You may be picking him to yearn for because wanting someone who isn't available is a good way to avoid a real relationship. If you really want love in your life, not just yearning for what you can't have, then choose a man who's available and wants you.
Your fantasies are fine, but you'll have to keep them just that, fantasies. Making love with more than one man is not for your one-man woman. You should consider yourself lucky that she makes love with you and let it go at that.
She's just not the type. Women who want more than one man and who live a sexually open lifestyle are more into sexuality in general than your wife. So forget the whole idea before you ruin your marriage.
So why do you want such a thing? There are several reasons. One is to brag, to show off to other men what a beautiful wife you have. Another is to feel your power and to show off to other men what power you have over her that you can give her to others just like that. Another reason could be your own repressed homosexual desires. You could subconsciously have the desire to make love to other men vicariously through her, thus safely maintaining your heterosexual status. Or it could just be for cheap thrills.
Whatever the reason, you're travelling down a slippery slope trying to involve your wife in sexual exploits that she definitely doesn't want to explore. If a woman isn't interested in multiple sexual partners, offering her that option isn't "too good to be true." It just makes her feel that you don't love her, that she isn't pleasing you and that you don't value her. It's called just plain stupid, and pushing her could indeed threaten your marriage.
As for alternative lifestyle groups, they are not interested in unwilling wives who are coerced by their husbands into participating with multiple partners.
If you want her to be doubly or triply pleased, then try harder yourself to please her. That's really your only option.
Invite her out for dinner at a romantic restaurant. Look into her eyes when you talk to her across the table. Show lots of interest in everything she's saying. Ask her questions about herself and her life. Then try holding her hand on the way out. Or casually put your arm around her. A woman who's interested won't pull away when you do such a thing. She'll show her interest by giving her silent consent to your physical moves.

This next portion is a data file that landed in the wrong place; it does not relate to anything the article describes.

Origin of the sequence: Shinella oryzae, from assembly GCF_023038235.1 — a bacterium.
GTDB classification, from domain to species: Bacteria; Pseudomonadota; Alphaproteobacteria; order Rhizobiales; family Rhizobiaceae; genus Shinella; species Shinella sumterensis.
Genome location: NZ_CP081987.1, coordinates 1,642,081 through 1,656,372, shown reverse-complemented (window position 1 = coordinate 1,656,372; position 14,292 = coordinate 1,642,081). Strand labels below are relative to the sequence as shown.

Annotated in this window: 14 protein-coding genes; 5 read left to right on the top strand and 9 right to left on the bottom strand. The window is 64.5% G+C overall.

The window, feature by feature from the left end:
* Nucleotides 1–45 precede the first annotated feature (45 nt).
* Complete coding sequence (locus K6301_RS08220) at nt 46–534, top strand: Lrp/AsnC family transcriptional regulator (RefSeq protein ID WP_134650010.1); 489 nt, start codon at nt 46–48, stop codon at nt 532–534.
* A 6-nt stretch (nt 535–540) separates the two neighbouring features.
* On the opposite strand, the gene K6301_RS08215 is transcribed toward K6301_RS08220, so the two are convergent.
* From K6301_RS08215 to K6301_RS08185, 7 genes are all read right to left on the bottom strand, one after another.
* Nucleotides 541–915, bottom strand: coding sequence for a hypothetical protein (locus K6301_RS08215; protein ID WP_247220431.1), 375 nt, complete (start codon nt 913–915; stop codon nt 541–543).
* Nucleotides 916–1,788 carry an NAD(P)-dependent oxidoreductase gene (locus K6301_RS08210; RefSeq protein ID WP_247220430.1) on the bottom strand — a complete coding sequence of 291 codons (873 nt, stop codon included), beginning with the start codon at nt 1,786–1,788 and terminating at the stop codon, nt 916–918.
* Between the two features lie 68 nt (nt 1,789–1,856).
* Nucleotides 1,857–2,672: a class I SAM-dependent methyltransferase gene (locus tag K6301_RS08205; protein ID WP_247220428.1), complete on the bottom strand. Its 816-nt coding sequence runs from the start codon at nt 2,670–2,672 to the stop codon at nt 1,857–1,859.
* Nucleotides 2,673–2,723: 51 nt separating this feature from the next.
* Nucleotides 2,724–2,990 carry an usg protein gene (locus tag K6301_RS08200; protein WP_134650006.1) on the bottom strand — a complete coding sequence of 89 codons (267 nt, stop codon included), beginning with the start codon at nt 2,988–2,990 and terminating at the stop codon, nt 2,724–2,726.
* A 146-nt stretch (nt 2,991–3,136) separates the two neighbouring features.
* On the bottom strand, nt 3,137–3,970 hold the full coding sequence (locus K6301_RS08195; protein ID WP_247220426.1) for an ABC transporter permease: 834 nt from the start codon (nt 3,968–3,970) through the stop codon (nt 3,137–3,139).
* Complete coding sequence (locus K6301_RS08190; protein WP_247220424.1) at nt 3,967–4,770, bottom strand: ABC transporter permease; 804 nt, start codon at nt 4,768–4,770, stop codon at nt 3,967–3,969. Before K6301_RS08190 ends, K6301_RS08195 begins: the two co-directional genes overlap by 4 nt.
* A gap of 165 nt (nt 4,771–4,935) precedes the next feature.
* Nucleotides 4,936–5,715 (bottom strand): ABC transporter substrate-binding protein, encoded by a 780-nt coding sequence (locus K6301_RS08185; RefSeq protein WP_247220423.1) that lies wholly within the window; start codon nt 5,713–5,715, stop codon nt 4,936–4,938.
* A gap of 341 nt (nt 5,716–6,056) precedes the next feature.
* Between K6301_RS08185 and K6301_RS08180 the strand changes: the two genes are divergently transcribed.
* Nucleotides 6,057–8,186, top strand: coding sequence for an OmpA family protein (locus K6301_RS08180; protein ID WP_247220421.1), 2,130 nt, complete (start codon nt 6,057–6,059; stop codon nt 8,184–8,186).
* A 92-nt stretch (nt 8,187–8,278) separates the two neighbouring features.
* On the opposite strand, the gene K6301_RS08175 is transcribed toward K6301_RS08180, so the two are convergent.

You can also try mirroring her. Sit the way she sits. Use the words she uses. Pick up on her unconscious body rhythms, like the way she breathes. (Read "The Amazing Power of Mirroring" in my Library for more on this.) Then when you feel perfectly in sync with her, try leading her by changing the way you're sitting. See if she follows your lead and begins to mirror you. That's a good sign that you should take the relationship further.
If you're shy about talking to her about her or if she's reticent to talk about herself, then ask her what she thinks other widows want for their future. It's often easier to talk about others than yourself. If she says she thinks most widows would like to find a nice man to spend the rest of their lives with, you can assume she means she would too.
If she does pull away, or won't look you in the eye, those are good clues that she's not interested in you. Either way, you won't have lost much, and trying to hold a woman's hand certainly won't destroy a 30-year friendship.
As for her wedding ring, or talking about her husband, those are normal things a widow does. You shouldn't let that discourage you.